A Conway woman was sentenced Friday to 18 months in federal prison for her role in a scheme to defraud Tricare, the health insurer for the U.S. military.
Charlotte Leija, 38, pleaded guilty Oct. 18, admitting to being part of a conspiracy to defraud the government through a scheme to generate unnecessary prescriptions for expensive compounded medicines. A Mississippi compounding pharmacy paid a Little Rock medical sales representative, Brad Duke, a share of whatever the pharmacy was paid for filling the prescriptions. Duke, in turn, paid Leija for issuing the fake prescriptions and others for finding the names of Tricare beneficiaries across the country in whose names prescriptions could be issued.
Federal prosecutors said Leija worked as a medical assistant for a Little Rock doctor and used beneficiary information provided by Duke to issue fake prescriptions under the doctor's name, without the doctor knowing, for patients who were covered by Tricare. Over 70 percent of the prescriptions issued were for Tricare beneficiaries who didn't even live in Arkansas, prosecutors said.
In pleading guilty, Leija admitted authorizing the maximum number of refills for each phony prescription in return for being paid kickbacks by Duke. She agreed to forfeit $253,643.59 -- an amount representing the proceeds she derived from the scheme -- to the government, either through cash or the sale of her property.
Assistant U.S. Attorney Alex Morgan said in a sentencing memorandum that Leija had worked as a medical assistant for the unnamed Little Rock doctor for nearly a decade. He said she carried out her end of the scheme by copying the doctor's signature from a real prescription and affixing it to pre-filled prescriptions generated by a team of patient recruiters working with Duke.
"Their enterprise lasted less than one year," Morgan said. "Its demise did not owe to a change of heart by (Leija), Duke, or the patient recruiters. ... The end came only when Tricare began to suspend payment. By the time Tricare caught on, however, (Leija) had rubber-stamped bogus compounded drug prescriptions for over 100 different Tricare beneficiaries from around the country, for which Tricare went on to pay more than $10 million."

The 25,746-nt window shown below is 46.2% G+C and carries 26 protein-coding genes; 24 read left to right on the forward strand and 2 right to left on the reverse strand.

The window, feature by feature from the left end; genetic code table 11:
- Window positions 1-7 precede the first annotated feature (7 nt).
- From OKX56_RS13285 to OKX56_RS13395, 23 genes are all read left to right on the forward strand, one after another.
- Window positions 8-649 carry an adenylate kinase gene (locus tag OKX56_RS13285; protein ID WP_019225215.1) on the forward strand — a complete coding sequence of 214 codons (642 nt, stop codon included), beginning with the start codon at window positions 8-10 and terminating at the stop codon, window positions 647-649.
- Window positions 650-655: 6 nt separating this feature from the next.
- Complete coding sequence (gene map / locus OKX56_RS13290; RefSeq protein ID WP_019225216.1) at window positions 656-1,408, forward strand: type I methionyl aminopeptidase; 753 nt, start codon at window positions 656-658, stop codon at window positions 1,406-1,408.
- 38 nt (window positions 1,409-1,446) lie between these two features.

U.S. Attorney Cody Hiland said in October that Tricare paid nearly $2 billion nationally in 2015 for compounded prescription drugs, constituting an 18-fold increase that prompted investigations across the country, including in Arkansas. The compounded medications prescribed en masse in the Arkansas case were pain cream, scar cream and supplements.
Morgan said Leija was allowed to pleaded guilty to the lesser offense of violating the anti-kickback statute, instead of more serious charges of fraud and identity theft, solely because when the FBI visited the medical clinic to investigate, she readily acknowledged her wrongdoing.
The conspiracy lasted from roughly December 2014 through July 2015, according to court documents. Morgan said that as late as May 28, 2015, Leija texted Duke, "You can send some more Tricare scripts my way if you want!!"
Morgan said Leija, like most other white-collar defendants, "has a history of well-paying jobs in the medical industry and no criminal history." He said that when only crimes targeting health care entities are considered, over 87 percent of offenders fall in that same category.
Morgan has repeatedly argued against judges giving out low sentences simply based on a lack of criminal history, emphasizing that perpetrators of health care fraud need to be held accountable to deter others from what can be a lucrative, though often short-lived, adventure that severely impacts patients across the country.
While defense attorney Latrece Gray sought a low sentence for Leija, Alexander argued, "Criminals who have the education and training that enables people to make a decent living without resorting to crime are more rather than less culpable than their desperately poor and deprived brethren in crime," citing a 1999 opinion from the Chicago-based 7th U.S. Circuit Court of Appeals.
"The need to deter crime in the health care industry is especially great," Morgan argued. "It has become 'rampant' to the point the United States lacks the resources to reach it all. And those within the industry know it. Research shows health care offenders believe 'the probability of getting caught is low, the opportunity is readily available, and the reward is potentially great,'" quoting from a law journal article.
Chief U.S. District Judge Brian Miller sentenced Leija to 18 months in prison, to be followed by three years' supervised release. Last month, he sentenced Michael Sean Brady, 50, a former medical sales representative from Little Rock who also admitted to being involved in the scheme, to eight months in prison.
Duke and others charged in the scheme are still awaiting sentencing.
Metro on 04/13/2019